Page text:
Monday, November 25, 2013

New Who Views: Young Doctors and Love or Romantic Moments

With the passing of the Fiftieth Anniversary, this week’s peek into my rather deranged head had to be about Doctor Who.  However, if I start talking about “The Day of The Doctor”, I will quickly disintegrate into a pile of incoherent squees and cheers, benefiting no one.

There’s something magical about having first heavily gotten into the show around the time of “The Five Doctors” 20th Anniversary special, and being able to share the 50th Anniversary special with my family when the franchise is at least as much fun as it was thirty years ago, and probably healthier.

One totally groovy thought before I continue:  when the time of the 100th Anniversary Doctor Who in home holographic special, complete with smellio and fondlevision, comes around – Matt Smith will be about the same age that Tom Baker is now!

Comparing the anniversaries is a good starting point for today’s post.

Yes, I’m actually starting now, sorry for the loss of nerdly control there.

I grew up during the very strict, “No hanky-panky in the TARDIS” years.  Therefore, I find the way they’ve introduced the Doctor's romantic side interesting.  The new show’s episode length and format gives a stronger focus on the companions and their families, and less to the crowd of the week.  This makes looking deeper into the emotional interactions of the TARDIS crew almost a necessity.

It’s very similar to how the Daleks were re-introduced by the writer looking at and addressing all of the basic complaints and/or jokes about the Doctor’s most feared enemies to make them a viable threat.

Relationships to continuing companions appear to be handpicked based on various assumed conditions from the classic series concerning the expectations of interactions between the Time Lord and his assistant.

“With them facing danger all over the universe and spending that much time travelling together in his little box, there must be romantic feelings between the Doctor and those young ladies he travels with.”

Rose Tyler

“Even if the Doctor is incapable of falling for a human, his mystique, personality, and the fact that he constantly saves their lives means his companions must have unrequited attractions to him.”

Martha Jones

“It doesn’t matter if the only relationship between the Doctor and his companion is formed of a love of discovery and adventure, and they’re unromantic yet the best of friends, everyone must think that they’re obviously a couple.”

Donna Noble

“The companions have a massive crush on the Doctor, regardless of whether or not he sees them in the same way.  The only way that crush could be overshadowed by someone else must be by a truly epic romance.”

Amy Pond Williams

“If the Doctor actually had a “normal” romance it would be anything but. It would likely defy space and time, confuse everyone including the couple in question and involve an individual that would never be satisfied in the companion’s role as the Doctor’s assistant.”

Professor River Song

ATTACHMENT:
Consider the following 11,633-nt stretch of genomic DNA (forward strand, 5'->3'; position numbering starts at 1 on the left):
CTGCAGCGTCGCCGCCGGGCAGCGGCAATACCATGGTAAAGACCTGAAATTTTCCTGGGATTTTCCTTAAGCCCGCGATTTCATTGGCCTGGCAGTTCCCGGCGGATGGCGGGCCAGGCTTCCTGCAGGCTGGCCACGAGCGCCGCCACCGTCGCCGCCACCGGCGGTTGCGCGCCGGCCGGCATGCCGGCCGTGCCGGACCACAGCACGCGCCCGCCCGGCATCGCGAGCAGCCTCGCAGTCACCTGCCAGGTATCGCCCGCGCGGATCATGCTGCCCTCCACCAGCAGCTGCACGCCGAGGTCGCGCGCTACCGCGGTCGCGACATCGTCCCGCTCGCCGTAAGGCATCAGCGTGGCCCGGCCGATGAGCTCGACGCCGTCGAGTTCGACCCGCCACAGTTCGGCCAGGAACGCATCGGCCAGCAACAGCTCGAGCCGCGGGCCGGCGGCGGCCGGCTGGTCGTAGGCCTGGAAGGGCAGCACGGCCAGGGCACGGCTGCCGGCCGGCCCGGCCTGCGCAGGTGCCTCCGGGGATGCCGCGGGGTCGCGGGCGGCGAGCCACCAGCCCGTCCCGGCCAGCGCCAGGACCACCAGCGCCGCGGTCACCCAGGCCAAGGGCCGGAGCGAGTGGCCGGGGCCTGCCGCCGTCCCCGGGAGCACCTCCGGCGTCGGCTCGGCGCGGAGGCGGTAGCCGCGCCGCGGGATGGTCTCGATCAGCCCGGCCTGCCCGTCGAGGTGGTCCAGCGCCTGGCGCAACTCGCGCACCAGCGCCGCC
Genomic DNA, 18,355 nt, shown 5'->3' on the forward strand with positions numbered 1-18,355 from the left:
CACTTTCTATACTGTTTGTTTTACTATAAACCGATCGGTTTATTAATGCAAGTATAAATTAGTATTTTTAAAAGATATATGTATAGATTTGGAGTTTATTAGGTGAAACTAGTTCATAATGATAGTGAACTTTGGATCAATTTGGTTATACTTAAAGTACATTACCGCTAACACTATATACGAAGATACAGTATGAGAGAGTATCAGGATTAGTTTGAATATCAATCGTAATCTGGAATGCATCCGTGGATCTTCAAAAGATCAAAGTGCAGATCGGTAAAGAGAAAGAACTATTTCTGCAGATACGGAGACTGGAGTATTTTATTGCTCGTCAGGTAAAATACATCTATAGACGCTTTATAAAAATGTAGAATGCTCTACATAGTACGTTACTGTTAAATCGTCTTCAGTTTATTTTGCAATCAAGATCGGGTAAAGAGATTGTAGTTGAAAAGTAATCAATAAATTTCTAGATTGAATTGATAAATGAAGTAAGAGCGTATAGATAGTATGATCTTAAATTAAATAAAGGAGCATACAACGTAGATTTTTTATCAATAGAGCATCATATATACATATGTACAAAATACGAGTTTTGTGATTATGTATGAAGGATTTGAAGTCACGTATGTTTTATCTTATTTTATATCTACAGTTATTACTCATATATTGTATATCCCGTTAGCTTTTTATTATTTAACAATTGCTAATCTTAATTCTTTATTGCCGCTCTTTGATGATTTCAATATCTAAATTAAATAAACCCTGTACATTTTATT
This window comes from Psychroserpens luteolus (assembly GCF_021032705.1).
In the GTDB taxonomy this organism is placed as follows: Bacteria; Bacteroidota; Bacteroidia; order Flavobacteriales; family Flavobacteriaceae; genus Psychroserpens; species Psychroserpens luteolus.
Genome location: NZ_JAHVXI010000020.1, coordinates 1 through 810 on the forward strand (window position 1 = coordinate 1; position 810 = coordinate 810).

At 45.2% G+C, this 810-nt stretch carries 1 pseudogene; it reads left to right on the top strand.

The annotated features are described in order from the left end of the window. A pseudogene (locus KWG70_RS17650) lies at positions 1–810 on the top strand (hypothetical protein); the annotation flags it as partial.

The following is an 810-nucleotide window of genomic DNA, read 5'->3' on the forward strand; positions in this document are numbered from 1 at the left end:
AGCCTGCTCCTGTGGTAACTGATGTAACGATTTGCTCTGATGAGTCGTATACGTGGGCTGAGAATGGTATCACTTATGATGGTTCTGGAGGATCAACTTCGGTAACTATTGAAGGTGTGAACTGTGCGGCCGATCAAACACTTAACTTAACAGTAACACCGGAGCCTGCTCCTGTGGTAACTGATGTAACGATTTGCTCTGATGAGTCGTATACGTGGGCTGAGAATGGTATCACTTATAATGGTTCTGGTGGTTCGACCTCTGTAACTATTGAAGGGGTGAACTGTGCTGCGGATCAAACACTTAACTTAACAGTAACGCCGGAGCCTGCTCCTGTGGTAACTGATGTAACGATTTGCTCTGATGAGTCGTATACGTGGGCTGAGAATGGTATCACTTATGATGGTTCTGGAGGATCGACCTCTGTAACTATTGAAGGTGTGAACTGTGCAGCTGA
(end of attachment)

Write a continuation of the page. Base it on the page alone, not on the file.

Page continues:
“No matter the Doctor’s intentions, any woman invited to travel the universe in a little box with a strange man must assume he has ulterior motives.”

Clara “snog box” Oswald

“Right. This guy is constantly bringing beautiful young women on all his travels, yet there’s no evidence he fancies any of them. He must be…you know.”

Captain Jack Harkness

This seems to indicate the people behind the show paid close attention to possible reactions to the Doctor’s new romantic side, and set about addressing fan issues.

This leads me to the question: What was so different about Rose?

The Doctor definitely treated her differently than any past or future recurring companion. However, there’s some evidence that he normally doesn’t see humans as potential long term relationships at all. Such as:

Completely ignoring, or not noticing Martha’s pining.

Being able to invite Joan Redfern to travel with him, but unable to share the connection they did when he was human.

Constant denial that he and Donna were a couple.

Freaking out when Amy kissed him because he’s over 900 years old and she’s “human.”

Clearly there was something going on with Rose, especially with the Tenth Doctor. (Tennant, I'll be sticking with classic numbering as long as I can.  I have enough trouble counting normally being a Star Wars fan.)  His human duplicate was “given to her” as the ultimate parting gift and was very happy about it.

The obvious answer is she helped him heal after the Time War.  Therefore that is definitely wrong, because this is Doctor Who and the obvious answer is never the right one.

I believe that the Doctor saw Rose Tyler as a human, and therefore refused to have romantic feelings toward her; even though he did treat her as if he did on many occasions.

Here’s what led to the theory the part of my brain dedicated to this sort of thing, instead of anything practical, worked out.

Rose did help the Ninth Doctor recover from the time war, and there was a connection, but not nearly as strong as with the Tenth.

Her first Doctor threatened to leave her behind, both in “The Unquiet Dead” and “Father’s Day.”

He brought both Adam, and Captain Jack on board, kinda for her.

He got angry when she was threatened or kidnapped, but nowhere near at the levels of dangerous rage the Tenth Doctor displayed. See “The Wire” for Tennant at his foaming at the mouth finest, and "The Satan Pit" for the amount of trust he placed in her.  

While her link with the Tenth Doctor was visibly stronger, it still wasn’t a true romance.

His adventures with Madame Pompadour during, “The Girl in the Fireplace” was during what should have been the height of their relationship.

His time with Reinette seems to be typical of how the Doctor experiences relationships:  Short term (from his perspective) and seemingly done on a lark for entertainment while on a mission, if Queen Elizabeth and Marilyn Monroe are any indication.

The Doctor also pushed Rose to the background to obsess over Sarah Jane in “School Reunion.” (That may have only been David Tennant geeking out, however.) 

The Tenth Doctor invited Mickey to travel with them, seemingly oblivious, or pretending to be, about Rose’s protestations.